Clause 9 - Pensions promise obtained from third party

Part of Pension Schemes Bill – in a Public Bill Committee at 11:00 am on 28th October 2014.

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Photo of Steve Webb Steve Webb The Minister of State, Department for Work and Pensions 11:00 am, 28th October 2014

These are clearly big issues that have been raised by, among others, the Select Committee, and they were raised on Second Reading. It is a perfectly sensible discussion to have. Is it the appropriate regulatory framework, and do we need two or one? Where we have two regulators there are two issues. There is overlap, duplication and gaps. We work very hard—the two regulators work very hard—to co-ordinate. In all the work we have been doing on charge caps, for example, we have needed DWP legislation to deal with trust-based occupational schemes and we have needed mirroring FCA activity to deal with contract-based schemes. As I think I observed on Second Reading, it would have been easier to deal with one body rather than two, and that is not surprising.

My consistent view has been that now is not the time to start reorganising regulators again. The FCA was set up only a couple of years ago. We are in the middle of the roll-out of automatic enrolment. In my judgment, throwing all that up in the air and coming up with a new regulatory framework right now would not feel right. There is a process of triennial reviews of arm’s-length bodies in our Department. We have just concluded the review of TPR. There were some minor operational things, but broadly the status quo was fine for now. As the roll-out of auto-enrolment concludes when the next three-yearly review is up, that would be a logical point to look at this again.

My only hesitation is that, whether we have one brand or two, or one building or two, most of the same issues are still there. In other words, we still need a regulator that understands employers and the issues for sponsoring employers, and understands funding and the implications of recovery plans for the sustainable growth of the employer and so on. We need a regulator that can do compliance on, for example, auto-enrolment—like minimum wage compliance—and can make sure that that happens. We also need a regulator that can do the things the FCA does, which regulates the sale of financial products in the insurance industry. That whole range of skills will still be needed. Indeed, we would still need a set of rules for trust-based schemes and contract-based schemes, because they are different types of thing.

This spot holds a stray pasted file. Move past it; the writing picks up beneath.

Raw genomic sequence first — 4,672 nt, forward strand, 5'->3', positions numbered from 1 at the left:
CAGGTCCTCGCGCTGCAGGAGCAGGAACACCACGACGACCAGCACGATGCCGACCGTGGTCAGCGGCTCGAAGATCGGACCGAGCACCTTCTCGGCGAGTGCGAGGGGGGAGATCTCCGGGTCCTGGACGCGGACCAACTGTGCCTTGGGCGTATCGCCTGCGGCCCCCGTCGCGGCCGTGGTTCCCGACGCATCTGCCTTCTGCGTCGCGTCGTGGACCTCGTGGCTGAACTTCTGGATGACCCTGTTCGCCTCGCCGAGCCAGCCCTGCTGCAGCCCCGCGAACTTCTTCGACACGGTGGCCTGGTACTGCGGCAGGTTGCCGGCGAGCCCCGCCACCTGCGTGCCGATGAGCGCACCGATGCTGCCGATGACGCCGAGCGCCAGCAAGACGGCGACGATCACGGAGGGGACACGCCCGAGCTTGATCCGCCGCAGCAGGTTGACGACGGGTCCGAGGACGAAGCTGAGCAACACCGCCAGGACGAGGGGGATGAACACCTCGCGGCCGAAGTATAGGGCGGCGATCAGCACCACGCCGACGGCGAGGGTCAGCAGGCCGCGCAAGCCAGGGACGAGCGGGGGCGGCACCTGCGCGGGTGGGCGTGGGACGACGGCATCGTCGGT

Even if it was one organisation doing it, we would still be amending different bits of legislation. Whether we did it under one Government Department or two, it would be up for grabs. From a co-ordination point of view, I can see the potential benefits of having one organisation and not two, but I do not think it is a silver bullet. There would still be issues of overlap and gaps, and the different skill sets would still be needed. I know our deliberations may be followed by those who work for one of the regulators. My message to them would be that each, regardless of the banner under which they operate, has a vital role to play, and in any future structure one would envisage that they still played it. Certainly, for now, I would not envisage any change, but I think it is something that the next Government will probably want to look at. I hope that that is a constructive response to the hon. Gentleman.